CINDY ELLEN RUSSELL / CRUSSELL@STARBULLETIN.COM
Honolulu, Hawaii: Oct. 31st. —Hula, chants and prayer will greet a heel bone of one of the Catholic Church's newest saints when it arrives in Honolulu this weekend. The celebrations are the culmination of weeks of ceremonies and celebrations marking the Vatican's canonization of Belgian-born Joseph de Veuster, or Father Damien, in Rome earlier this month.
Damien has long been a saint to the people of Hawaii for caring for exiled leprosy patients in the mid-1800s when no one else would, and then contracting and dying of the disfiguring disease himself. The priest's appeal spreads beyond the Catholic Church. Gov. Linda Lingle, who is Jewish, said Damien showed what it was like to do good without regard for personal gain. "I think he serves as an example and role model to everyone of what is a life of selfless service," Lingle said. "It means a lot that people recognize that he was a saint and he was here in our state. He lived among us and died among us."
Church officials have been carrying the heel bone relic around the state for the past few weeks. The bone reached Kalaupapa on Saturday, where it was welcomed by about a dozen patients still living on the remote peninsula. The state of Hawaii stopped forcibly exiling patients to Kalaupapa in 1969. On Sunday, church officials are due to take the relic to mass at the Honolulu cathedral where Damien was ordained in 1864. They'll then take the bone, carefully protected in a wooden box, to Iolani Palace where Hawaiian royalty who supported Damien's Kalaupapa efforts once lived. Chanters are due to deliver welcoming words and dancers are to perform hula. Representatives from different religious faiths, including the Episcopal Church, the United Church of Christ and the Mormon church, are expected to speak.
Catholics say the relic - which will be permanently held at the Cathedral of Our Lady of Peace in Honolulu - will connect worshippers to Damien. "It's sort of a reminder that Damien was a real person, that he's with us," said Patrick Downes, a Honolulu diocese spokesman. "It's akin to visiting someone's grave, or having a lock of hair, or some kind of reminder, a physical reminder, a connection to the actual person." The Rev. Lane Akiona, a member of the Sacred Hearts congregation that Damien belonged to, said the relic will push people to follow in his path. "It challenges us as members of his order to be as courageous as he was, even when it means that we will be alone," said Lane, who is the pastor of St. Augustine Church in Waikiki.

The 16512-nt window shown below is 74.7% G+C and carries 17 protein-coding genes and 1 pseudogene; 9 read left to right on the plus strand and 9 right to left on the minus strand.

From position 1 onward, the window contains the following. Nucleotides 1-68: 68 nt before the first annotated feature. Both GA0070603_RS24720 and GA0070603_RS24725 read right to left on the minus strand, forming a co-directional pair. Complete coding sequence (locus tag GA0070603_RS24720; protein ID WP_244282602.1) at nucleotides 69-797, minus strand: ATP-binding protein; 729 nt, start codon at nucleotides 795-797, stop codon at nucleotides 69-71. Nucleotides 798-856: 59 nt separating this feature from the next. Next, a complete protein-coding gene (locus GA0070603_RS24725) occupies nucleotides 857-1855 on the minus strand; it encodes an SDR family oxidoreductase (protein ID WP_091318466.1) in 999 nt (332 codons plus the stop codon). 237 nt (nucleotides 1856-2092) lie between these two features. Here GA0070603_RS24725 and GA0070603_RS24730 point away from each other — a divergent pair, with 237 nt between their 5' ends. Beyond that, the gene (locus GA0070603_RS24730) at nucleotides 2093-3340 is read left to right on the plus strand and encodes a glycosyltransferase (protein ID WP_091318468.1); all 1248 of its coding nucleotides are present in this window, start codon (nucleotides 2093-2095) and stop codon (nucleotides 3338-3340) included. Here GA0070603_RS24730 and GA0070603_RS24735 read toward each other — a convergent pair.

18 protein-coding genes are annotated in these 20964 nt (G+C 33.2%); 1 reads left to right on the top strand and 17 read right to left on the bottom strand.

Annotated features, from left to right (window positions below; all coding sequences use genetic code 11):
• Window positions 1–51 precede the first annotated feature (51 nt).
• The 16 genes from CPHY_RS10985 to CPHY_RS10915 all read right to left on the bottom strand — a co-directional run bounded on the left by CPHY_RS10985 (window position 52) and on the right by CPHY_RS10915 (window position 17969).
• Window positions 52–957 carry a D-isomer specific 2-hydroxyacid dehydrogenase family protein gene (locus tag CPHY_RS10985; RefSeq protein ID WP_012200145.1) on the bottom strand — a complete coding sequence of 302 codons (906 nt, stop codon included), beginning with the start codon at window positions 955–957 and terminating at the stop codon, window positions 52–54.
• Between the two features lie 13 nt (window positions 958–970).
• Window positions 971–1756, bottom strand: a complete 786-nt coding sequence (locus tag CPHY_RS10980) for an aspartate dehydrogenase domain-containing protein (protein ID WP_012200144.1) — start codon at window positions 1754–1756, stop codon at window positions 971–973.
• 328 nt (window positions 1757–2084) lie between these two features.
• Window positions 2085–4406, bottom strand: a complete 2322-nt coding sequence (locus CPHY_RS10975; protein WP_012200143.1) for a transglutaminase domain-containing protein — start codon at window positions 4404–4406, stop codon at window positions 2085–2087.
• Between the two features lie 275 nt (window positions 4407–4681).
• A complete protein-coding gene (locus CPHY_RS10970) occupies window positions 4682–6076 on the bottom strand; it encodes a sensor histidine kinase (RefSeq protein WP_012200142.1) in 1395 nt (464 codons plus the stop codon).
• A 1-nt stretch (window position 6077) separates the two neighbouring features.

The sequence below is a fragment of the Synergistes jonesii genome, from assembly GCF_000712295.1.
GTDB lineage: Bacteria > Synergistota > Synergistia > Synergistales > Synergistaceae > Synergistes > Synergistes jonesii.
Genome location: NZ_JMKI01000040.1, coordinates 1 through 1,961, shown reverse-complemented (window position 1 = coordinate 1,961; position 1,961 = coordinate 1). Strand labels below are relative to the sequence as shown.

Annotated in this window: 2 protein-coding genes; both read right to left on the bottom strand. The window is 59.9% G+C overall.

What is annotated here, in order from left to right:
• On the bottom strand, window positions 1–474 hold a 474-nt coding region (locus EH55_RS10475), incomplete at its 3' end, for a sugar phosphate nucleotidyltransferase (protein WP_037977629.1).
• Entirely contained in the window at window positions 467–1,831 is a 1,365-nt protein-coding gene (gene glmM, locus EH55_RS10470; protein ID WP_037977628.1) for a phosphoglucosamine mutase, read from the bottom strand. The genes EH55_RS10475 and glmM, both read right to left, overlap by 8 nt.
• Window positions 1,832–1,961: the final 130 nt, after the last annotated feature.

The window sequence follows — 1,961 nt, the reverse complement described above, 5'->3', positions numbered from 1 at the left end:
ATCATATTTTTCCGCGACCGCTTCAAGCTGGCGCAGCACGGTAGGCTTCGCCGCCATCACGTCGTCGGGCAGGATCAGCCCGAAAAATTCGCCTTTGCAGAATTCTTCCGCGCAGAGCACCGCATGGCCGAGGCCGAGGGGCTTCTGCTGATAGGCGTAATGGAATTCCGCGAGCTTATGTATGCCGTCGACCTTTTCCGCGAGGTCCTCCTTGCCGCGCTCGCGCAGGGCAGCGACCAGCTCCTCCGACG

Damien's body is interred in a marble tomb in Belgium, where it was taken in 1936 after being exhumed from his original Kalaupapa grave. Another relic, Damien's right hand, was returned to Hawaii and reburied in Kalaupapa after he was beatified in 1995. Church leaders picked Damien's right hand to bring back because it's the one he used to bless, care for, and bandage the sick. The bone's tour stopped at many of the spots critical to Damien's time in Hawaii. It spent about a week circling the Big Island, where Damien lived for nine years before going to Kalaupapa. On Maui, the relic was taken to St. Anthony's Church in Wailuku, where Damien heard Kalaupapa's patients needed help and where he volunteered for the mission.
Damien arrived at Kalaupapa in 1873, the year the Hawaiian Kingdom began strictly enforcing its isolation policy and started exiling patients there in large numbers. The infrastructure to care for patients at the new leprosy settlement was virtually nonexistent. There were no homes to live in and no doctors to treat the sick. There was no dock, so ships delivering new groups of people for quarantine would dump patients in the water and force them to swim ashore. The patients, many profoundly ill, had to forage for meals and sleep out in the open. Doctors, when they did come, would refuse to touch the patients. In contrast, Damien built homes, planted trees, and bandaged patient wounds. He aggressively lobbied the Hawaiian government and the Catholic Church for more help, raising public awareness about their plight.
"What Father Damien found there was a place where people had lost their individual dignity and their sense of living in a decent society because of the way they were treated and how they were left there," Lingle said. "He really brought new life to the people. He brought them a sense of hope, of faith, of purpose." Damien was diagnosed with leprosy 12 years after he arrived. He died four years later, in 1889. By Audrey McAvoy Associated Press Writer
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